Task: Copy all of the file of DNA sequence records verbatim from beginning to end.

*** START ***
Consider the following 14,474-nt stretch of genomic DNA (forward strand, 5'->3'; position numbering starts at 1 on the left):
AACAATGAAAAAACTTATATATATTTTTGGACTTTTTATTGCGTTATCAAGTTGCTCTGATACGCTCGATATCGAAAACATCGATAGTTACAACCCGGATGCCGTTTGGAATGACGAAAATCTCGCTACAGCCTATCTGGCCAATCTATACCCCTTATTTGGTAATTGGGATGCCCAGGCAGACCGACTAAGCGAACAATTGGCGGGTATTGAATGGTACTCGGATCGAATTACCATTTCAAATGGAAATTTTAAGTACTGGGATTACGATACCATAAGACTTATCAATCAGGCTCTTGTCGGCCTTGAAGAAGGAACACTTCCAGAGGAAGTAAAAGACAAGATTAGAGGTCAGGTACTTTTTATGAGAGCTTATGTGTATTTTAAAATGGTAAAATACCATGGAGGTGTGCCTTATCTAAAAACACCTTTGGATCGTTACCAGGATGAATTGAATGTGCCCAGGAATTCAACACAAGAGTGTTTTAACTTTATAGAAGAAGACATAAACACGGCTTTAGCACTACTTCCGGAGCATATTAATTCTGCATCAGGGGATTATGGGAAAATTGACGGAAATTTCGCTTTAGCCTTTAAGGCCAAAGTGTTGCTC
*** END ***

Consider the following 14,474-nt stretch of genomic DNA (forward strand, 5'->3'; position numbering starts at 1 on the left):
AACAATGAAAAAACTTATATATATTTTTGGACTTTTTATTGCGTTATCAAGTTGCTCTGATACGCTCGATATCGAAAACATCGATAGTTACAACCCGGATGCCGTTTGGAATGACGAAAATCTCGCTACAGCCTATCTGGCCAATCTATACCCCTTATTTGGTAATTGGGATGCCCAGGCAGACCGACTAAGCGAACAATTGGCGGGTATTGAATGGTACTCGGATCGAATTACCATTTCAAATGGAAATTTTAAGTACTGGGATTACGATACCATAAGACTTATCAATCAGGCTCTTGTCGGCCTTGAAGAAGGAACACTTCCAGAGGAAGTAAAAGACAAGATTAGAGGTCAGGTACTTTTTATGAGAGCTTATGTGTATTTTAAAATGGTAAAATACCATGGAGGTGTGCCTTATCTAAAAACACCTTTGGATCGTTACCAGGATGAATTGAATGTGCCCAGGAATTCAACACAAGAGTGTTTTAACTTTATAGAAGAAGACATAAACACGGCTTTAGCACTACTTCCGGAGCATATTAATTCTGCATCAGGGGATTATGGGAAAATTGACGGAAATTTCGCTTTAGCCTTTAAGGCCAAAGTGTTGCTC